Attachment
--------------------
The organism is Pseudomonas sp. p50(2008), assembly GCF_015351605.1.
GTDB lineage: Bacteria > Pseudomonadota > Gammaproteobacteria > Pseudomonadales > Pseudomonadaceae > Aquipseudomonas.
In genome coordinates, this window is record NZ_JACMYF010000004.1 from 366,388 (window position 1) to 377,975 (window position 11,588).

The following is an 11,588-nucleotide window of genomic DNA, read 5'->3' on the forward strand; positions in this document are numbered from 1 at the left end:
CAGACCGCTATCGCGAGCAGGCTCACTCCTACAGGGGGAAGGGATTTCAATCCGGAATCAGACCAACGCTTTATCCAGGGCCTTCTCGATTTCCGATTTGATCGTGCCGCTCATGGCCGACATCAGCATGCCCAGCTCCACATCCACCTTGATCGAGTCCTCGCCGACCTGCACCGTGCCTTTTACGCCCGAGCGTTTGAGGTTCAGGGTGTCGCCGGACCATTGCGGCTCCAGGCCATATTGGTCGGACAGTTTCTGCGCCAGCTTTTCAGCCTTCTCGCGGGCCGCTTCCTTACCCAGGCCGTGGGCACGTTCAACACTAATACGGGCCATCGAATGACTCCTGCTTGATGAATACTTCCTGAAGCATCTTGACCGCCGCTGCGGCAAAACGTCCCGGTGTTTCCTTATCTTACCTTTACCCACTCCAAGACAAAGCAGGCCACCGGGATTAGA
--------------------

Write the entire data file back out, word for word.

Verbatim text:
The organism is Pseudomonas sp. p50(2008), assembly GCF_015351605.1.
GTDB lineage: Bacteria > Pseudomonadota > Gammaproteobacteria > Pseudomonadales > Pseudomonadaceae > Aquipseudomonas.
In genome coordinates, this window is record NZ_JACMYF010000004.1 from 366,388 (window position 1) to 377,975 (window position 11,588).

The following is an 11,588-nucleotide window of genomic DNA, read 5'->3' on the forward strand; positions in this document are numbered from 1 at the left end:
CAGACCGCTATCGCGAGCAGGCTCACTCCTACAGGGGGAAGGGATTTCAATCCGGAATCAGACCAACGCTTTATCCAGGGCCTTCTCGATTTCCGATTTGATCGTGCCGCTCATGGCCGACATCAGCATGCCCAGCTCCACATCCACCTTGATCGAGTCCTCGCCGACCTGCACCGTGCCTTTTACGCCCGAGCGTTTGAGGTTCAGGGTGTCGCCGGACCATTGCGGCTCCAGGCCATATTGGTCGGACAGTTTCTGCGCCAGCTTTTCAGCCTTCTCGCGGGCCGCTTCCTTACCCAGGCCGTGGGCACGTTCAACACTAATACGGGCCATCGAATGACTCCTGCTTGATGAATACTTCCTGAAGCATCTTGACCGCCGCTGCGGCAAAACGTCCCGGTGTTTCCTTATCTTACCTTTACCCACTCCAAGACAAAGCAGGCCACCGGGATTAGA